“We operate year to year on the generosity of over 500 members in our community,” says Thomasville Landmarks Executive Director Brent Runyon. These annual contributors help with purchases of threatened landmarks, and not just those in town. When leaders in the small northwest Thomas County town of Meigs asked Landmarks to help with a complete restoration of their downtown, the preservationists came aboard in 2010 to offer technical and moral support. 

“We primarily have been serving in an advisory capacity,” Runyon says. “And we participated in their initiative to have a Georgia Scenic Byways [designation] along a portion of the Dixie Highway from Albany to Tallahassee.”

Thomasville is surrounded by more than 70 plantations that take up more than 300,000 acres, some of them with homes representing the opulence of the Victorian Era. One of the most impressive of these is the J.N. Carter House in Meigs, a 5,500-square-foot mansion built in 1904 and lived in by the Carters until the late 1960s. “The most involvement we’ve had [in Meigs] is with helping find a purchaser for the Carter House,” says Landmarks’ Runyon. “We’ve been heavily involved in the stabilization and assisting the new owner with the restoration of that house, which I think is going to be a bed and breakfast.”

It seems every corner of Thomas County is alive with industry or ongoing historic preservation of some kind, including the county seat, where the 1858 courthouse is undergoing a modernization project and facelift. The major portion of Thomasville’s downtown area is divided by Broad Street, a brick-paved thoroughfare lined by period buildings holding shops, restaurants and offices. But plans have been made to bring adjacent parts of the city into the retail brotherhood.

“Thomasville has secured a Transpor-tation Enhancement Grant to improve Madison Street downtown,” says Thom-asville City Manager Steve Sykes. “Madi-son runs parallel to Broad Street and we’re trying to bring to Madison the same kind of feel as Broad has, and that’s going to enlarge our downtown.”

A transportation master plan is calling for a pathway to link the old and new commercial areas.

“We’re going to spend well over a million dollars from that transportation grant to tie the corridor from our new [downtown] judicial center and courthouse right into our shopping district and to the Madison Street project,” Sykes says. “The money will be used for sidewalk improvements, ornamental street lighting, benches and landscaping. It will make that area a little more in line with what we have over on Broad Street.”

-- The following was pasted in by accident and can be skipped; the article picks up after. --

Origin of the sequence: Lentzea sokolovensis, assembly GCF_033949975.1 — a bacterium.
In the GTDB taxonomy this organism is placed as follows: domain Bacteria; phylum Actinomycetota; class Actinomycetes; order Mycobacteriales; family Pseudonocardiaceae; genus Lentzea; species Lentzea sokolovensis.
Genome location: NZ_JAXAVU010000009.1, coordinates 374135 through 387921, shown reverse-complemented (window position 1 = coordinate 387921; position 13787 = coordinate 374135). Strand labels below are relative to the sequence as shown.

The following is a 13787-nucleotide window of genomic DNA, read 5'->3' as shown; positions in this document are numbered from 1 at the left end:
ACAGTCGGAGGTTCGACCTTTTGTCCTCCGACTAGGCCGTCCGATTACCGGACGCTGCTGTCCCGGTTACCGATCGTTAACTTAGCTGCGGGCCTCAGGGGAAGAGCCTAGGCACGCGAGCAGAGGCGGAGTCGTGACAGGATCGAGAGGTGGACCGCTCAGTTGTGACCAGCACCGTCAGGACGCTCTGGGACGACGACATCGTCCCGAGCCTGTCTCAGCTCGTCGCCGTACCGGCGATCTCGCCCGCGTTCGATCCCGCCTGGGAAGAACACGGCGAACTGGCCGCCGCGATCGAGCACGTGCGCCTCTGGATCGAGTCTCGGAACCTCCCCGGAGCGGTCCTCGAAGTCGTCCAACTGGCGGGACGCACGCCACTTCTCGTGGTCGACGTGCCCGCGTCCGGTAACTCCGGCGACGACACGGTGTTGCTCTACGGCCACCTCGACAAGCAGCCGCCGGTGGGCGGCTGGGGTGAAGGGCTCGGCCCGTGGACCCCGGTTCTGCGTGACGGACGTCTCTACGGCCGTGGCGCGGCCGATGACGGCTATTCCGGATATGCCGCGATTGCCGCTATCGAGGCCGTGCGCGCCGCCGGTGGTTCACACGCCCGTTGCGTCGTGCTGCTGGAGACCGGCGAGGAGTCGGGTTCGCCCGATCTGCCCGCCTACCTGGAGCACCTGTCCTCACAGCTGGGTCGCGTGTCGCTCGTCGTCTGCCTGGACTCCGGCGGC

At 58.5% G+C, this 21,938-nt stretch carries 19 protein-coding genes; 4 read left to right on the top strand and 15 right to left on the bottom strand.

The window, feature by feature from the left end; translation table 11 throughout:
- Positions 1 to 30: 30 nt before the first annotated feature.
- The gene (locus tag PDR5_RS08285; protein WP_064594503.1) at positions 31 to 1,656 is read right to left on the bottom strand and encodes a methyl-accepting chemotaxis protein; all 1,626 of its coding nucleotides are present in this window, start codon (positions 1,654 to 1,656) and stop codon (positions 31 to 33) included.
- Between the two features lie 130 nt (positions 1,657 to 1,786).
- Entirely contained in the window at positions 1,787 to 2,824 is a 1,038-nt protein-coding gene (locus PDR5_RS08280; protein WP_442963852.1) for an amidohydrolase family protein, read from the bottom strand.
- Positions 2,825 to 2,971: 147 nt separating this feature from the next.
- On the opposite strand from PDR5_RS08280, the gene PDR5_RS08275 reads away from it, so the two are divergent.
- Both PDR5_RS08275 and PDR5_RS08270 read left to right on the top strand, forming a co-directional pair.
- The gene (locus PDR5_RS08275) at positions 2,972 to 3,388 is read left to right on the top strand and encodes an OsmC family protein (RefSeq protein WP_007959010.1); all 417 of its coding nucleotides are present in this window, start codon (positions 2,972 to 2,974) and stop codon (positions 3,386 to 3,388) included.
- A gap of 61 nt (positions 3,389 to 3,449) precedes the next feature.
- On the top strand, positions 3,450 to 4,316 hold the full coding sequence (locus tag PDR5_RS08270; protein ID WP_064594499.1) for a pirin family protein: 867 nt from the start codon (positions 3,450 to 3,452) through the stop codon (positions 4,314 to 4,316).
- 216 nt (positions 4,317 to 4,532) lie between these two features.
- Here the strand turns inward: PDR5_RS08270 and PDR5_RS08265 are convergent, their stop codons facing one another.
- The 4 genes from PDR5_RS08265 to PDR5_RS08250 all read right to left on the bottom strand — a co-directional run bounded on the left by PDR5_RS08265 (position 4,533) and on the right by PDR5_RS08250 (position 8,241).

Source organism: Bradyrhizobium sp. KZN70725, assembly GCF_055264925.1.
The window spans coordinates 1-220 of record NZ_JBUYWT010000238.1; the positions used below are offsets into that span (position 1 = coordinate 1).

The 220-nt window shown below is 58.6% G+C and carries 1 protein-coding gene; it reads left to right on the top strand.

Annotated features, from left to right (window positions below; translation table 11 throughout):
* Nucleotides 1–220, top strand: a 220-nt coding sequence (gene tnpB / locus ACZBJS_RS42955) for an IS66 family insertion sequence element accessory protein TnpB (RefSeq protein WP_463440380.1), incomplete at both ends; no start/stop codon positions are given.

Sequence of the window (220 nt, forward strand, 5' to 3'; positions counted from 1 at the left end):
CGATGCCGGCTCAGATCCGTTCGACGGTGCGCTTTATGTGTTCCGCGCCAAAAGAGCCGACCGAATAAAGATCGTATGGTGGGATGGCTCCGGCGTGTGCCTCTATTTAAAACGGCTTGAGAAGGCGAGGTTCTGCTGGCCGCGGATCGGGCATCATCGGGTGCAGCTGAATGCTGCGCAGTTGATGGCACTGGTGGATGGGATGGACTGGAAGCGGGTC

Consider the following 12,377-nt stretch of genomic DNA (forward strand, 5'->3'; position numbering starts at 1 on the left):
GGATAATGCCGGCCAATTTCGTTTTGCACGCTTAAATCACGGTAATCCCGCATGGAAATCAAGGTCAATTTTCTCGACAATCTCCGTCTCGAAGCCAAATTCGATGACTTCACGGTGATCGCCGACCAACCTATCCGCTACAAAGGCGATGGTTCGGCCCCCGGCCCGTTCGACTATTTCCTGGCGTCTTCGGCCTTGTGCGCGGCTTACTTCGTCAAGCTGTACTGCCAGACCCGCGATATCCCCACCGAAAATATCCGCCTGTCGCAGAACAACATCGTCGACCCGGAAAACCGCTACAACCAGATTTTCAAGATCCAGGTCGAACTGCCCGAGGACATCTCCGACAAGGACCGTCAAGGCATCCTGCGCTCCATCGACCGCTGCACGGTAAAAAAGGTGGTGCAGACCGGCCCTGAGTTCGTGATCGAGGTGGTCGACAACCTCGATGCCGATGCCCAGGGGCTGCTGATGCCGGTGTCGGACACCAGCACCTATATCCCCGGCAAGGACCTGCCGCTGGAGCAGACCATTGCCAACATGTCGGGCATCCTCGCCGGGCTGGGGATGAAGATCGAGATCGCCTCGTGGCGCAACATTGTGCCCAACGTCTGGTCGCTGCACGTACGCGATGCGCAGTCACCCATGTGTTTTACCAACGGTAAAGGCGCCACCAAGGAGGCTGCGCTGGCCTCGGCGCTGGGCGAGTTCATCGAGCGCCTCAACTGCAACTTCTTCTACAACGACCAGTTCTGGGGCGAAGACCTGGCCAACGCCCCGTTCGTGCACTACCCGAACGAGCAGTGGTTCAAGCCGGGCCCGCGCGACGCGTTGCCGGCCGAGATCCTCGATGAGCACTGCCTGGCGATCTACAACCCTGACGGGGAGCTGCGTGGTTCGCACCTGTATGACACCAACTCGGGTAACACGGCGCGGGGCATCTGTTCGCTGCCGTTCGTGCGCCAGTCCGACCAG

Sykes says the hope is that merchants in the improved area will be motivated to freshen up storefronts or launch restoration projects to make their shops more inviting to customers. To better connect various parts of the city, a new 15-mile bike and walking trail is planned as well. “We’re putting in a trailhead that could start and end with a small amphitheater and a community water park, with active fountains kids could play in during the summer months,” Sykes says. The trail will reach to downtown public buildings, parks and other recreation facilities. “This would make for a community focal point right in downtown where all the enhancements will be taking place,” he says.

Growing Numbers

Thomas County has a history of equaling or bettering the state’s unemployment numbers and per capita income levels, and its population grew by 8.1 percent over the last decade, with projections from the Governor’s Office of Planning and Budget that by 2030 the county’s population will exceed 62,000, an addition of more than 15,000 people to the present 47,000.

Locals believe a good portion of  that growth will come from the swelling numbers of Florida retirees arriving almost daily. But those who chart the county’s economic development patterns here are linking their comfortable stability in a volatile economy to the diversity of a manufacturing base that is as robust as any in the state, with more jobs growth forecast in that sector. The cost of living and pleasant climate in this Florida border community are part of the lure for retirees, but there is also the passion for historic preservation here.